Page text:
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I am working on call center load forecasting. I have daily call volume for past 24 months along with few variables which does affect call load. Though none of these variables have come significant in ARIMA model.

My management has asked me to create forecast for two months in advance. I am concerned that just by using call center daily call volumes in Arima model my prediction will not be accurate so far in future.

Autocorrelation of daily call volume deteriorates drops to less than 0.5 in 5 days. I don't think that it will be very accurate for predicting values 2 months from now. What are your thoughts on this.

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  • $\begingroup$ It sounds like you are well on top of the analysis side of your problem. Now you need to need to ask at explainingstatstodummies.stackexchange.com about how to communicate that effectively to management! $\endgroup$ – Bogdanovist Oct 12 '12 at 9:36
  • $\begingroup$ I am no expert on time-series, but assuming that you and @Bogdanovist are correct, which seems likely, what you could do is make a plot, based on predicting from the past, of how accurate the predictions are. $\endgroup$ – Peter Flom - Reinstate Monica Oct 12 '12 at 10:29
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Whatever method you use - be it ARIMA forecasting, or a plain, old exponential smoothing - be sure to place confidence limits around your forecasts. This will show management how accuracy diminishes as you move into the future.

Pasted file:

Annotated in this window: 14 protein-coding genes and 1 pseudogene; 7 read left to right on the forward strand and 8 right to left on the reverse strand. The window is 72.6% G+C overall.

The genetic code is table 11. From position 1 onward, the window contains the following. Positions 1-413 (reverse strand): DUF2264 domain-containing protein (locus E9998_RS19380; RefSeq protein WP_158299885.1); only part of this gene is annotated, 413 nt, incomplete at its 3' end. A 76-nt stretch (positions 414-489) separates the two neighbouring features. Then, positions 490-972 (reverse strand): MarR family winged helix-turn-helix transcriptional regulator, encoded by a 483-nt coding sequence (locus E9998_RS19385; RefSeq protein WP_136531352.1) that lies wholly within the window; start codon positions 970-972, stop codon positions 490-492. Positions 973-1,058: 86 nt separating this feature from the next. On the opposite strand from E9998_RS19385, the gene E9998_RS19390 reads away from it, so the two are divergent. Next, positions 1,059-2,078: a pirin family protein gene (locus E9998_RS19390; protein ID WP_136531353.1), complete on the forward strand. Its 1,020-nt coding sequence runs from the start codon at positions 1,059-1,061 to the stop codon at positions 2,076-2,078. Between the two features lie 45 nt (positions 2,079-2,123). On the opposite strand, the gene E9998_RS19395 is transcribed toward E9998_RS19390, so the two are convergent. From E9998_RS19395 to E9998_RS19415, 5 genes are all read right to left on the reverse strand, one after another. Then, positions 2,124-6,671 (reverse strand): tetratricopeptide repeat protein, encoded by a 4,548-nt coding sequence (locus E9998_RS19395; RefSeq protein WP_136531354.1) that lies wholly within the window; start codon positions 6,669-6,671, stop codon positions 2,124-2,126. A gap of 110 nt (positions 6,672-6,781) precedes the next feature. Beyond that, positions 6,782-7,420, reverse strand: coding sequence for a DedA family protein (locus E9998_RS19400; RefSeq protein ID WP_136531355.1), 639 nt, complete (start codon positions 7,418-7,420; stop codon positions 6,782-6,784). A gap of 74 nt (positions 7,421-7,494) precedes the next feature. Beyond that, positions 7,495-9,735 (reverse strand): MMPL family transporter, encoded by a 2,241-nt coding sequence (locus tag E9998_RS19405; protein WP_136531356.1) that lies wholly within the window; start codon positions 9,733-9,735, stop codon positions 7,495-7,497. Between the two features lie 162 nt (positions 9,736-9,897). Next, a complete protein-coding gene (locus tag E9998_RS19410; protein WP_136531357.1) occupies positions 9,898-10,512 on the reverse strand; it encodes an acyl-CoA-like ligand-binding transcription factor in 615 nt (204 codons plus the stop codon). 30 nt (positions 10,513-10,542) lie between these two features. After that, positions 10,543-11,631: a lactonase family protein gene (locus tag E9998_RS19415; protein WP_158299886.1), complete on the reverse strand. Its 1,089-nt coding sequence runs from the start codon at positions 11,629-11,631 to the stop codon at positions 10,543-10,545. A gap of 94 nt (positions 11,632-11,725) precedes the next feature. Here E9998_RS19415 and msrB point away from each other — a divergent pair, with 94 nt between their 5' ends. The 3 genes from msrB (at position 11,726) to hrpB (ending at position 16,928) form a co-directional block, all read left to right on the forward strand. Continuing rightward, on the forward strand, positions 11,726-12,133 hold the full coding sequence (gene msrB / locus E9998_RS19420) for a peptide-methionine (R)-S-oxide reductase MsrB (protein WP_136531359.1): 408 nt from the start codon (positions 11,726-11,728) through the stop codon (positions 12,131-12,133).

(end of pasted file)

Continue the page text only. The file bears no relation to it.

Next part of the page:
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In addition to confidence intervals, you could also examine the peaks in volume and hypothesize causes that are not quantified in your existing data. Examples will depend on your industry, but could be new product launches, recalls, updates to partner products, or Mondays. This is where I usually find a subject matter expert in the business to help brainstorm if I don't have sufficient visibility. These could then be codified into a generic "event" variable, or simply layer on top of a volume graph to help illustrate how other factors really drive the variation in call volume.

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